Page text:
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Critical Thinking(1)

Critical Thinking, Reading, and Writing
What is critical thinking?
Critical thinking simply means taking control of your thought process.
We are constantly thinking, even if we don’t realize it. If we see an advertisement on TV,
we may think, “oh that looks like a good product,” or on a simpler level, “that was a
funny commercial.”
When we do this, we are thinking about the world around us without examining it.
Critical thinking allows us to take control of this process, to examine what is happening
in the world around us, process that information, and make a decision or form an opinion
based on logical arguments.
The essence of critical thinking is thinking beyond the obvious. It’s looking beyond the
funny commercial or political propaganda to see what the real issue is. Is this really a
good product? Is this a good candidate?
Steps in the critical thinking process:
To engage in critical thinking, you want to become fully aware of an idea or action, to
reflect on it, and ultimately to react to it.
This is something we do every day; it is even something you are doing right now. When
we are able to become more aware of the process of thinking critically, we can control it
and make more educated decisions.
1. Summarize: You want to extract and restate the material’s main message or
central point. Use only what you see on the page (or in the case of an ad, what you
see/hear on the screen). Add nothing. Whether it is a novel, an ad for a new car, or
a political message, think about what is being said, and restate to yourself what
the main point is.
2. Analyze: Examine the material by breaking it down into its component parts. By
seeing each part of the whole as a distinct unit, you discover how the parts
interrelate. Consider the line of reasoning as shown by the EVIDENCE offered
and logic used. Read between the lines to draw INFERENCES, gaining
information that’s implied, not stated. When reading or listening, notice how the
reading or speaking style and choice of words work together to create a TONE.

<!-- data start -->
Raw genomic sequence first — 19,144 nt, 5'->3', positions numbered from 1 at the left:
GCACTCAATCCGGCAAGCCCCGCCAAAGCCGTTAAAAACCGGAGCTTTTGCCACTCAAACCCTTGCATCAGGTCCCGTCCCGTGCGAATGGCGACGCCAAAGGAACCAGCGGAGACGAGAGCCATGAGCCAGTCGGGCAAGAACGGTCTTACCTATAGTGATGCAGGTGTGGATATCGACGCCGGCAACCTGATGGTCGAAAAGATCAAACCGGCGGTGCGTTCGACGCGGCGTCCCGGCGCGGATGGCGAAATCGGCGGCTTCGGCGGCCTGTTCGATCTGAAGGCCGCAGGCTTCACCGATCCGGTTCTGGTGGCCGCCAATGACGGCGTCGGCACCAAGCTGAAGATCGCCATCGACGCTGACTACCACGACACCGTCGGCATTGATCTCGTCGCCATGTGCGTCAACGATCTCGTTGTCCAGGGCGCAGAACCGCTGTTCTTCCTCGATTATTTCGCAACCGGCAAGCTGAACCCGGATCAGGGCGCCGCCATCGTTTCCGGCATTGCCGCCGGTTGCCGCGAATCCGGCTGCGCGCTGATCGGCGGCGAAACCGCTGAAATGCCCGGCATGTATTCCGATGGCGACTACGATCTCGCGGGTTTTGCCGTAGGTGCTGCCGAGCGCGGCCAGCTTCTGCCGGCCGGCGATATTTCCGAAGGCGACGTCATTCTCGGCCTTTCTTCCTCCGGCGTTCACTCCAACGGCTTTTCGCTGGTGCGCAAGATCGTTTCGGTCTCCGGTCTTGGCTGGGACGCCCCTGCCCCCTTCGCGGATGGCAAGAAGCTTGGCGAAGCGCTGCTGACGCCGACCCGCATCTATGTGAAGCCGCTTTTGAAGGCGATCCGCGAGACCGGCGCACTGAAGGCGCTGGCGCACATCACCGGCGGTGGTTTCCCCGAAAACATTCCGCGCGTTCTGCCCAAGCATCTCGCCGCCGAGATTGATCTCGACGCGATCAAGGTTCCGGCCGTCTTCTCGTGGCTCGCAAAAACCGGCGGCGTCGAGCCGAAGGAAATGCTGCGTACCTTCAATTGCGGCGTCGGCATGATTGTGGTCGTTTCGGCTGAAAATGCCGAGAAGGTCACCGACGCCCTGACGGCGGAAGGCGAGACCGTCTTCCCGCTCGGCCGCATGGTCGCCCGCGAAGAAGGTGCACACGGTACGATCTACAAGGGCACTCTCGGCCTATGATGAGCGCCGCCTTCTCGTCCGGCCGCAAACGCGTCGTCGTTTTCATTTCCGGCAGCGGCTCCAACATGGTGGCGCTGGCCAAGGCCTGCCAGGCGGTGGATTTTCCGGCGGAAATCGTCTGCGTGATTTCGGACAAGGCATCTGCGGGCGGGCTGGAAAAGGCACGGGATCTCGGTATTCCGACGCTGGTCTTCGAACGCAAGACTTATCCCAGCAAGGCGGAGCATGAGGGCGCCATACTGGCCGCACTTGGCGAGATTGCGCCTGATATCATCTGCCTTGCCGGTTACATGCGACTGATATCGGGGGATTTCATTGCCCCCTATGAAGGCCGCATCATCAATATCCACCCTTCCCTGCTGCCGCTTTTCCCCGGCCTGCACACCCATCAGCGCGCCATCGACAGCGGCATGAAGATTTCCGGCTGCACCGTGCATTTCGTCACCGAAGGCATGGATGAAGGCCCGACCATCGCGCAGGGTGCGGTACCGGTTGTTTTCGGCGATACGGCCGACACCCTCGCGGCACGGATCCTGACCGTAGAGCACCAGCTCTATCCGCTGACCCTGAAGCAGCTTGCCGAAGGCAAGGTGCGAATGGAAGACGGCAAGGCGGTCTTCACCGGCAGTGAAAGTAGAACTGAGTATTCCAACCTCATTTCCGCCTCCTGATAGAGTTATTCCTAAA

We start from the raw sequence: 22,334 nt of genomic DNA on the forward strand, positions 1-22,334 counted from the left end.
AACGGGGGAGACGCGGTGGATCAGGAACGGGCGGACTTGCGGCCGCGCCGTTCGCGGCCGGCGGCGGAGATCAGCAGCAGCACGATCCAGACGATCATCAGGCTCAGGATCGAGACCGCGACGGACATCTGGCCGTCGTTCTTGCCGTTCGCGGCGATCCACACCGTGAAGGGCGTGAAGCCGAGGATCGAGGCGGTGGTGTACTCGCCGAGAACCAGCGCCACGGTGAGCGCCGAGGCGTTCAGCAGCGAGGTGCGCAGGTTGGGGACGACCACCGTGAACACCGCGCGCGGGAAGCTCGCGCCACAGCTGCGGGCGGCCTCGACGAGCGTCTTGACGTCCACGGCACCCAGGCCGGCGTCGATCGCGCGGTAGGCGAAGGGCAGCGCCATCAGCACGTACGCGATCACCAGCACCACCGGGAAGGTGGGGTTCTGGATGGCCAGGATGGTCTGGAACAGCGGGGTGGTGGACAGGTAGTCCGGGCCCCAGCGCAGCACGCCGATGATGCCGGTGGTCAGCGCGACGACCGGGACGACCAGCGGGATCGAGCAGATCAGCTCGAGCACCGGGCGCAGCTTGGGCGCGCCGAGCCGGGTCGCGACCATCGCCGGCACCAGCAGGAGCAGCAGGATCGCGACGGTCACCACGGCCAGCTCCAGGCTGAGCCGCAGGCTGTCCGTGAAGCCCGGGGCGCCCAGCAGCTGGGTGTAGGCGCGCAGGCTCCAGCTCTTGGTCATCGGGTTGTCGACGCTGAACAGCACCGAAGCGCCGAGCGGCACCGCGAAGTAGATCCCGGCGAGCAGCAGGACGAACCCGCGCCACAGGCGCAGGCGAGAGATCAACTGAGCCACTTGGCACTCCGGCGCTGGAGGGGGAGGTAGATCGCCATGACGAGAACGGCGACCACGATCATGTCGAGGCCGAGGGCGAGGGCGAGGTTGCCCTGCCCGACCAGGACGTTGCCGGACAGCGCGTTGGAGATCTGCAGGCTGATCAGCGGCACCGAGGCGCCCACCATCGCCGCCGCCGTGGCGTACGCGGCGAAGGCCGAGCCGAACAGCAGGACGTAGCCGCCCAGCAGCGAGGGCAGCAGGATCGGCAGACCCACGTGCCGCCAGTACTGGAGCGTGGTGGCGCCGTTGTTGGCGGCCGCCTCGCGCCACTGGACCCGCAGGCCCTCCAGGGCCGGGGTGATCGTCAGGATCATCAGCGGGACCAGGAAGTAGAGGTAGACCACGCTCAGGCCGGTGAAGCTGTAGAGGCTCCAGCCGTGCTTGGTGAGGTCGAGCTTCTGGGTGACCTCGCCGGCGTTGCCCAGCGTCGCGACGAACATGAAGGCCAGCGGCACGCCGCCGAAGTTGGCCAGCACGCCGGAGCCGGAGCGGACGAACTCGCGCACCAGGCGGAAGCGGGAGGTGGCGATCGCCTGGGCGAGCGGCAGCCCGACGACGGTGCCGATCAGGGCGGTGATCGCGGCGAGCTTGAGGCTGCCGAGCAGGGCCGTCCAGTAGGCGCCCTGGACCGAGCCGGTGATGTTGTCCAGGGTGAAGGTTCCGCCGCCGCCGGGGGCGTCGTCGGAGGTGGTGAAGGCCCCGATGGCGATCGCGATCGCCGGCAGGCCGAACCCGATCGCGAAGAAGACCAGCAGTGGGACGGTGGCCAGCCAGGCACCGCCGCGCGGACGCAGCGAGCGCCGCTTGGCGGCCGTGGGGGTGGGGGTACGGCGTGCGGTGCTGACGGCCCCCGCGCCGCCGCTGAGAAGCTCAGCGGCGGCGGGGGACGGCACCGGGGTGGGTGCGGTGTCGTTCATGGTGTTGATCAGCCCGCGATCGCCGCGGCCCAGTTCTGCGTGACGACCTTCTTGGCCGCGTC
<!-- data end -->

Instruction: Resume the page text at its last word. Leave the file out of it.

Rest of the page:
What is being said about the car? Does the announcer in the commercial use a fast
speaking pace and an excited tone that may get you excited, regardless of what
the car is really like? Does the politician’s serious tone add weight to an otherwise
weak platform?
3. Synthesize: Pull together what you have summarized and analyzed by connecting
it to your own experiences, such as reading, talking with others, watching
television and films, using the internet and so on. By doing this, you create a new
whole, based on the information you have gathered, and the knowledge of the
world you have already gained through experience.
4. Evaluate: Judge the quality of the material now that you have become informed
through the first three steps. Resist the very common urge to evaluate before you
engage in these steps.
What is the reading process?
It is important to be familiar with the steps in the reading process, so as writers, we
know what our audience will be looking for, and what they will expect of us.
Reading is an active process. If you are a passive reader, then you are not gaining
anything from what you have read. You have simply taken in a lot of information
which may or may not be useful.
Understanding the reading process as an active process, that as readers we should take
control of, can help you become a better critical reader.
The critical reading process involves your thinking on 3 levels:
1. Reading for literal meaning: This is simply reading for comprehension. You are
looking for the main ideas, the supporting details and making sure you understand
them. If you take Composition II, you will be reading literature critically. This
will involve looking to make sure you understand the central ideas of plot and
character. What is going on in the story?
2. Reading to draw inferences: This is reading to understand what is suggested or
implied, but not stated. Many times, the author will not come right out and tell
you what you are supposed to get out of a work. If we simply read for a literal
meaning, we may miss the point the author is trying to make.
There are some things you can look for when reading to help signal what you
should be inferring:
a. Is the tone of the material appropriate? Tone can affect your writing in
several different ways, including meaning. Look for tones that are highly
emotional, sarcastic, cautious. If you notice these, they may be an attempt
by the writer to manipulate you as a reader.
b. Can you detect a prejudice or bias in the material? In writing, it is ok
for an author to have an opinion and to try to convince readers to think
like them by presenting the material in a way which best supports their
opinion. However, when material becomes distorted by hatred or dislike
for (or alternately by an extreme like or devotion to) individuals, groups,
or ideas, you want to suspect the accuracy and fairness of what is being
presented. Don’t let the author’s personal convictions get in the way of
your understanding of the issues. Make sure the information stands on a
strong foundation. Otherwise, the writer may be inferring a prejudice or
c. Is there a clear separation between fact and opinion? Facts can be
verified; opinions are statements of personal belief. Some writers will try
to blur the line between these two and present their opinions in a way that
sounds like they are based in fact. So read to be sure you are not being
fooled by this. Are opinions ok? Yes, as long as they are not presented as
3. Reading to Evaluate: When doing this, you are judging the writer’s work. Now
you are taking an overall assessment of the writer’s reasoning (are their arguments
logical?), evidence (have they provided enough concrete support?), word choice,
and the writer’s respect for the reader (are they talking down to or above the
heads of their audience.